Forecasting and Monetary Policy Analysis in Low-Income Countries : Food and non-Food Inflation in Kenya
March 7, 2013
We develop a semi-structural new-Keynesian open-economy model, with separate food and non-food inflation dynamics, for forecasting and monetary policy analysis in low-income countries and apply it to Kenya. We use the model to run several policy-relevant exercises. First, we filter international and Kenyan data (on output, inflation and its components, exchange rates and interest rates) to recover a model-based decomposition of most variables into trends (or potential values) and temporary movements (or gaps)—including for the international and domestic relative price of food. Second, we use the filtration exercise to recover the sequence of domestic and foreign macroeconomic shocks that account for business cycle dynamics in Kenya over the last few years, with a special emphasis on the various factors (international food prices, monetary policy) driving inflation. Third, we perform an out-of-sample forecast to identify where the economy—and therefore policy—was likely headed given the inflationary pressures at the end of our sample (2011Q2). We find that while imported food price shocks have been an important source of inflation, both in 2008 and more recently, accommodating monetary policy has also played a role, most notably through its effect on the nominal exchange rate. The model correctly predicted that a policy tightening was required, although the actual interest rate increase was larger. We discuss implications for the use of model-based policy analysis in low income countries.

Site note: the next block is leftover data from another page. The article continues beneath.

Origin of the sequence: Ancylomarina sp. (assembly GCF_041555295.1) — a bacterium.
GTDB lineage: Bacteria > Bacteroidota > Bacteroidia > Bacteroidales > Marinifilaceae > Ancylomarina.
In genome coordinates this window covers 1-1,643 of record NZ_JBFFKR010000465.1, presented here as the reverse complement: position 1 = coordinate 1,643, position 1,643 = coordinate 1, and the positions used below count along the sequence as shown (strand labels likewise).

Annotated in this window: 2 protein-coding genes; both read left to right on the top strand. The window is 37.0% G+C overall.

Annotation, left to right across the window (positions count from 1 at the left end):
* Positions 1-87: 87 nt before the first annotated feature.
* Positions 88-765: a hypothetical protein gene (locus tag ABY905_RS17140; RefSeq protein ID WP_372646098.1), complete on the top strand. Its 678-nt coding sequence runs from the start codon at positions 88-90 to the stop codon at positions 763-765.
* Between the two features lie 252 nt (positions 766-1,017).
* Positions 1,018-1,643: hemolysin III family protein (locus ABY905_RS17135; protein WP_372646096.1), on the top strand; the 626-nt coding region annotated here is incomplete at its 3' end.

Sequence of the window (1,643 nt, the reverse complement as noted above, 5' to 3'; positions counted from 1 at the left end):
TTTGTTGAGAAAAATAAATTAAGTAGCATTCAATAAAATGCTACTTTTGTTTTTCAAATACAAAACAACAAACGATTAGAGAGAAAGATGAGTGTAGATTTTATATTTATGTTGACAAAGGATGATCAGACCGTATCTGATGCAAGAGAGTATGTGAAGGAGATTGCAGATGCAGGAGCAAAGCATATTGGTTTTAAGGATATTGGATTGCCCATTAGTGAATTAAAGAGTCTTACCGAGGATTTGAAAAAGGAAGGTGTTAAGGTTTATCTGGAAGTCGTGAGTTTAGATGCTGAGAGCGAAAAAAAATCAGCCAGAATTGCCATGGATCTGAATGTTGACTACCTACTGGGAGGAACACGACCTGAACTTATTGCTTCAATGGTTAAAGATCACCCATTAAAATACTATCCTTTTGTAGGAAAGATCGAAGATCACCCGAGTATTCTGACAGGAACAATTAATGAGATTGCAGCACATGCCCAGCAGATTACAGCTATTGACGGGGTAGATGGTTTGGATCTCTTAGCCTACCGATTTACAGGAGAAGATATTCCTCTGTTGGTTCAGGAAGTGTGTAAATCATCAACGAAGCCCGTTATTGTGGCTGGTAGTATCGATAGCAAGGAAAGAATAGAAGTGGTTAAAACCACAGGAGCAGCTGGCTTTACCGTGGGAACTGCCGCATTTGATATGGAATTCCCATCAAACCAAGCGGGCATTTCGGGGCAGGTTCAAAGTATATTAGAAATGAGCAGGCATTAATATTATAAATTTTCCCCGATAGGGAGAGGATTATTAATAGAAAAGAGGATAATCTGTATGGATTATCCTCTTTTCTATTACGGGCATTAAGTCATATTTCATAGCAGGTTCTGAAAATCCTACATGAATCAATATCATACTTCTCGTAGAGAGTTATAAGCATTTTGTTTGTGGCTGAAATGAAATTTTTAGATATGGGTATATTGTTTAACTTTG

Working Paper No. 13/61
March 7, 2013
$18.00 (Academic Rate:$18.00)
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